“So for Railroader fans, just know you’re under great shepherdship from John Junker and Daryn Eudaly to get the Railroaders set for 2021. Although it’s really painful this season you’re not playing, you’re going to be well positioned in 2021 because of what we’ll learn in the American Association this year in preparation for the 2021 season.”

Cleburne players currently on the 2020 roster will have the opportunity to play for one of the six competing teams via a league-wide draft. The Railroaders will retain the rights of these players following the conclusion of the 2020 season.

“If Railroaders fans are able to tune in ... they’ll see some of their Railroader players playing on some of those rosters,” Schaub said. “They will be the most talented American Association rosters we’ll ever have.”

A truncated spring training will begin on June 25, with opening day scheduled for July 3. The American Association will experiment with new roster rules in 2020, highlighted by the elimination of rookie, LS, and veteran minimums and maximums on rosters, along with the league-wide draft of players from non-participating clubs to allow the best possible talent available to play this season. The regular season will end on Sept. 10, with a five-game American Association Finals pitting the top two teams from the regular season.

Junker also joined Allred and Gerig on Monday’s edition of RailTalk Live, and the team’s co-owner said Friday’s news still stings.

“Disappointing is probably the best word,” Junker said. “It was really difficult when it was announced we’re not playing. I can tell you guys there was no stone unturned to try to figure out how to play for our fans and get our players in here. There was months’ worth of work dealing with the Association and great ownership groups in our league and with the staff with ‘how do we do it the right way?’ It comes down to we care about our fans, we care about our players, we care about our staff. It just wasn’t in the cards this year. It was difficult.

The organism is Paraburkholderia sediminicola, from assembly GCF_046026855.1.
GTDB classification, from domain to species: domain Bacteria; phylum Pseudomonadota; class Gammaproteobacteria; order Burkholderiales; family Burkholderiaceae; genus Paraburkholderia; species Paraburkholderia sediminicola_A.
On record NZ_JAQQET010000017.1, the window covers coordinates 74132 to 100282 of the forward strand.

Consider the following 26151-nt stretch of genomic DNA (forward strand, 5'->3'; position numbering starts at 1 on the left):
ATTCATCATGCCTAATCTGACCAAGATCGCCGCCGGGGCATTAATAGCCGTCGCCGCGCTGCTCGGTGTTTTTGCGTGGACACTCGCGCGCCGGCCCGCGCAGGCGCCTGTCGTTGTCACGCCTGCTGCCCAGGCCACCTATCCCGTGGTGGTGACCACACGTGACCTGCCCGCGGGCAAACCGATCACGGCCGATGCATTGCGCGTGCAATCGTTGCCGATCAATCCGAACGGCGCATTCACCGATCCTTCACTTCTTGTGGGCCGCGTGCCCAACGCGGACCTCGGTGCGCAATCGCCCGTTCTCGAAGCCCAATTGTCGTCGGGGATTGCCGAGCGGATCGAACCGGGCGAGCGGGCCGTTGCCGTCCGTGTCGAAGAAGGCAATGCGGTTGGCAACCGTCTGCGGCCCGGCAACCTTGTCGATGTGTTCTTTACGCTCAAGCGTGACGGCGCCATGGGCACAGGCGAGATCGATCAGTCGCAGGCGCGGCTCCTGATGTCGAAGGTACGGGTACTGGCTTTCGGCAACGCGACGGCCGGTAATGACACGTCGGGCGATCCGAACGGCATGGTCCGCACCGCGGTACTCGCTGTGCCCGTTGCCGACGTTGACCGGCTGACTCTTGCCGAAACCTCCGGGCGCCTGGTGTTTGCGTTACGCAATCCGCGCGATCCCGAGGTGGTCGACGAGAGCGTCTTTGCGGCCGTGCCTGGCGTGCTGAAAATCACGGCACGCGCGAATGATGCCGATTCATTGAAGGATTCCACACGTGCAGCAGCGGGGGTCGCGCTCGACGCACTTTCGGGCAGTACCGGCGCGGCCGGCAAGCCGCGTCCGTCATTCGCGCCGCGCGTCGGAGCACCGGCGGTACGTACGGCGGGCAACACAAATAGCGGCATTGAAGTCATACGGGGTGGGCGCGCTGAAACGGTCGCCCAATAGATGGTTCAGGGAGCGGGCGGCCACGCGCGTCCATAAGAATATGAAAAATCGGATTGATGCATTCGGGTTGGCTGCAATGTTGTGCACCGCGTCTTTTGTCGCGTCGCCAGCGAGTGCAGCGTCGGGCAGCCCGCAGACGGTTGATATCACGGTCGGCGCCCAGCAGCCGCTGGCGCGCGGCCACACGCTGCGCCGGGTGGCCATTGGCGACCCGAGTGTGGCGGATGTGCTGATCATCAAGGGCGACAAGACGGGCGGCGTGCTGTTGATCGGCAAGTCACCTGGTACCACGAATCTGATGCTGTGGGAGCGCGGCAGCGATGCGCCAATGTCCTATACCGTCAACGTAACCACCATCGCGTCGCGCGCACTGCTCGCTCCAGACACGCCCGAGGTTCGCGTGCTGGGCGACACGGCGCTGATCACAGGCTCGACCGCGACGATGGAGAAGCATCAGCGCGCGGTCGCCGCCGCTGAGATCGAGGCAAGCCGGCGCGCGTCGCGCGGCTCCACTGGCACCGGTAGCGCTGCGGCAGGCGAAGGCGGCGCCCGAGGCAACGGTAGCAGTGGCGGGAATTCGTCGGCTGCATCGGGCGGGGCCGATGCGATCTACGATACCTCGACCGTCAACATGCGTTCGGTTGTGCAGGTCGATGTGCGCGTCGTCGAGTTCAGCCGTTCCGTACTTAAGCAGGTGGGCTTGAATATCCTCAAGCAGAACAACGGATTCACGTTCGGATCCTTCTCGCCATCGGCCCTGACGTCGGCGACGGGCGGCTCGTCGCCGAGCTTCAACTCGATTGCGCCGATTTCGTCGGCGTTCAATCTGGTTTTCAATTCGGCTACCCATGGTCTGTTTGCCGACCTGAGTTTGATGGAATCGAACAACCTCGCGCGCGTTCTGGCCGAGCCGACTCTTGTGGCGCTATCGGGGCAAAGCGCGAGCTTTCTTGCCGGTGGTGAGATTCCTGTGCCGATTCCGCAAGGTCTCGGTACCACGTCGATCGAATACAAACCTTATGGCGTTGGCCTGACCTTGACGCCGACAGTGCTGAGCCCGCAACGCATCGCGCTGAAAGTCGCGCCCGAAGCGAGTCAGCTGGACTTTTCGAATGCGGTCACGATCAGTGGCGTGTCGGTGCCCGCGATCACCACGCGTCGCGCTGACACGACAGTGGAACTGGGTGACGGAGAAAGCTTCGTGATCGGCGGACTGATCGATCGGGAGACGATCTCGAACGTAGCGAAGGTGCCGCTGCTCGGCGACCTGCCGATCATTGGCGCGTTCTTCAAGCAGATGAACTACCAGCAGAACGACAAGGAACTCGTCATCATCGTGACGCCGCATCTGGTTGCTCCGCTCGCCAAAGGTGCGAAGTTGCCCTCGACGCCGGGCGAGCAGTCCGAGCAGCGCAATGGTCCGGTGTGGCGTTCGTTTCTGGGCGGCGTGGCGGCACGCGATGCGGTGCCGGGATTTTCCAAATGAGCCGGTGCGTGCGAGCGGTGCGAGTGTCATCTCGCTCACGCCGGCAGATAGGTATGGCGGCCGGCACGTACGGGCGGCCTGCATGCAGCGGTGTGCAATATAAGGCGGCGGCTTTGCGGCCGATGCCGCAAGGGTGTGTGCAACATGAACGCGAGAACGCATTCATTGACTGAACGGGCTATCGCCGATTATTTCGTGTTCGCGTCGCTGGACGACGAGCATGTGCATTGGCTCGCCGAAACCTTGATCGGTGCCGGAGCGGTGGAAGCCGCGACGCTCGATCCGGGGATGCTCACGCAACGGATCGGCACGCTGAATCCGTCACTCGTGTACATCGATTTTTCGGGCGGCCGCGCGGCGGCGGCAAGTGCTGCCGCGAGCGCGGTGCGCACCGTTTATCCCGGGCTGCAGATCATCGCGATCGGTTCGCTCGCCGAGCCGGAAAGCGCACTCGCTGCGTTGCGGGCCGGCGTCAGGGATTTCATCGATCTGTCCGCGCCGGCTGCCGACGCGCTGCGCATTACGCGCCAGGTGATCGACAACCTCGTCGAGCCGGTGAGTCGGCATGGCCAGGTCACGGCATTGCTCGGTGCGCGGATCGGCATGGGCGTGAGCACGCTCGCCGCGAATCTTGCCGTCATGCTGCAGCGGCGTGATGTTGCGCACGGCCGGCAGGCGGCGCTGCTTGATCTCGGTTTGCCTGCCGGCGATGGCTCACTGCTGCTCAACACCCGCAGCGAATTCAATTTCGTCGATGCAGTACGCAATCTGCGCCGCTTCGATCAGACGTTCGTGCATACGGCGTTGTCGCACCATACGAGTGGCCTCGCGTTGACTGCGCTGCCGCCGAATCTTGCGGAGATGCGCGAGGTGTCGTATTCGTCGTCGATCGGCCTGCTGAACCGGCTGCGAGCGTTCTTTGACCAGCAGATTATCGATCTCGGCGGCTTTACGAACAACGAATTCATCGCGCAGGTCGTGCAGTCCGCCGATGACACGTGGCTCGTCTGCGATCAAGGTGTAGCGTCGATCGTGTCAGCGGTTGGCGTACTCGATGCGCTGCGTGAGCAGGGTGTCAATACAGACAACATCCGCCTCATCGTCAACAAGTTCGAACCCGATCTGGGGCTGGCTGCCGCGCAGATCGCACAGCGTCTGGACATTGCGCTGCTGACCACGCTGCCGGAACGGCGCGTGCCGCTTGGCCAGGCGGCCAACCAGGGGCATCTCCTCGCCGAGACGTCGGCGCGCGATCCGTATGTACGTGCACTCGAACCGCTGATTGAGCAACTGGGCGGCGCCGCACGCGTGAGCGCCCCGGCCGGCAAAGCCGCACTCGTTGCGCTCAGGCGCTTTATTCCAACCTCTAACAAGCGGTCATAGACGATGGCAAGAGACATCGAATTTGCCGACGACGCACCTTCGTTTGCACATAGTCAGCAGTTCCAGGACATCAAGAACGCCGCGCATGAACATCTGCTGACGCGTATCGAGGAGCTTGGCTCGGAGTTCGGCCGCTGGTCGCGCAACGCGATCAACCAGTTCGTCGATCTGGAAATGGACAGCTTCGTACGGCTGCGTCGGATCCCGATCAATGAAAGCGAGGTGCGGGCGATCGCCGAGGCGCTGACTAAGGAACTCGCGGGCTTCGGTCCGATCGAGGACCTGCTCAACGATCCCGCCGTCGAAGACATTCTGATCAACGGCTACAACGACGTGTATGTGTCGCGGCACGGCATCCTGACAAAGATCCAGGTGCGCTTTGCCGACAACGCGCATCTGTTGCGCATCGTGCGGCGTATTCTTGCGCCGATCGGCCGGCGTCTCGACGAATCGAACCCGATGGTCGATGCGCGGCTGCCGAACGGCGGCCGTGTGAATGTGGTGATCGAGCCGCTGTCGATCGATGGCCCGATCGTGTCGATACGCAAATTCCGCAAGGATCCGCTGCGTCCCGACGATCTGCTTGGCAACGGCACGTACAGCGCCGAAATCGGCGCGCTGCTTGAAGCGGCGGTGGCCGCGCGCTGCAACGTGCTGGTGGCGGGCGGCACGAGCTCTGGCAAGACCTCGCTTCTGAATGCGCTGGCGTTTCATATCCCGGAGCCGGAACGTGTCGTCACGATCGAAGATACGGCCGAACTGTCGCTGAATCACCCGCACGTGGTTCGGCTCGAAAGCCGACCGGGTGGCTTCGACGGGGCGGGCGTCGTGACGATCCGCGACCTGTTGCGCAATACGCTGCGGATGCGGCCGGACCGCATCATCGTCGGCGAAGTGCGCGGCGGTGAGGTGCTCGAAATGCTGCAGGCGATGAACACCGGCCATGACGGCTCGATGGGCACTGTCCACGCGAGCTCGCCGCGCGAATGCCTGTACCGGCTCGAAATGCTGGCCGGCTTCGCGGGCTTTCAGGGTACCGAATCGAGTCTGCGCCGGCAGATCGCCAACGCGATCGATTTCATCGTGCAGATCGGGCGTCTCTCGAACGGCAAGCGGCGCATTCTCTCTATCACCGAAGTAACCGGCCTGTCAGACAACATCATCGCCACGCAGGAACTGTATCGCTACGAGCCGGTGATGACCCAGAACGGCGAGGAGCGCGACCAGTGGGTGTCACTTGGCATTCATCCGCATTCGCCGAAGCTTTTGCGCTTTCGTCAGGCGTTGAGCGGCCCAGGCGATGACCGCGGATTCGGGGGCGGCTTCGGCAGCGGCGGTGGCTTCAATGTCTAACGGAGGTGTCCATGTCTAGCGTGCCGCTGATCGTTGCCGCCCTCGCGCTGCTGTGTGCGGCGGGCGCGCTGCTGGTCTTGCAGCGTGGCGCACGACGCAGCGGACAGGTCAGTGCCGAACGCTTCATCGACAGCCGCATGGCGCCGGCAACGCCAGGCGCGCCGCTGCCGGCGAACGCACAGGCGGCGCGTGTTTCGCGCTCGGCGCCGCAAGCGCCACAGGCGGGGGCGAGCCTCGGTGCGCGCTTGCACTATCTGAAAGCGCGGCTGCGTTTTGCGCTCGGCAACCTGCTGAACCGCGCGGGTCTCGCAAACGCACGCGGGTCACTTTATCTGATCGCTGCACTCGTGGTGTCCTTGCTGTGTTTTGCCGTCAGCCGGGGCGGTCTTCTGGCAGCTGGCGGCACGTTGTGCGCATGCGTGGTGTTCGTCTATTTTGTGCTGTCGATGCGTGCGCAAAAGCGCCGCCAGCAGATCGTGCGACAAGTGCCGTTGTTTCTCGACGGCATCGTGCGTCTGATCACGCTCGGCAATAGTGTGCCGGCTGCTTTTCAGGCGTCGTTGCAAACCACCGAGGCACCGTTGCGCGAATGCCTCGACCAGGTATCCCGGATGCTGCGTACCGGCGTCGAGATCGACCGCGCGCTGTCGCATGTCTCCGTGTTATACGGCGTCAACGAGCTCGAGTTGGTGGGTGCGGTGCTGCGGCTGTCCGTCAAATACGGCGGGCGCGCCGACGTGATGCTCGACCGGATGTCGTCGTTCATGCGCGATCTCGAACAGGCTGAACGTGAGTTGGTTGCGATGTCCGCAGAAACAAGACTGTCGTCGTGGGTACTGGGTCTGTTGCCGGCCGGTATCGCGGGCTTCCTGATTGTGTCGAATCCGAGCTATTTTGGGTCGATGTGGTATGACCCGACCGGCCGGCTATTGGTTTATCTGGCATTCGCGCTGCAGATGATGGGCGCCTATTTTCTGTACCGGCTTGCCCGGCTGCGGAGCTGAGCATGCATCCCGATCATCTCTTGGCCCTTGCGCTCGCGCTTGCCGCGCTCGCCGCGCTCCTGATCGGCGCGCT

“... No doubt that, given a little bit more time, it’s going to be even better. It’s hard to say that right now because we want to play. The decision was made so we have to move forward. We’re going to come out in 2021 stronger. You have to take this as an opportunity to come out even better and we will.”

Junker said the Railroaders will be in contact with season ticket holders to discuss their options moving forward.

“This decision came down Friday and this weekend was kind of a whirlwind,” Junker said. “We are going to get in touch with every season ticket holder, everybody that’s involved with the stadium and we will have a plan for them. We’ll get that taken care of. There’s nothing more important than our fans, our season ticket holders and the supporters of the Railroader organization.”

The Railroaders won 57 games in 2019, missing out on a playoff berth on a tiebreaker. Cleburne was poised to take an even bigger step forward this year as the ‘Roaders returned the majority of their core from last year, including five All-Stars, in addition to a few big newcomers.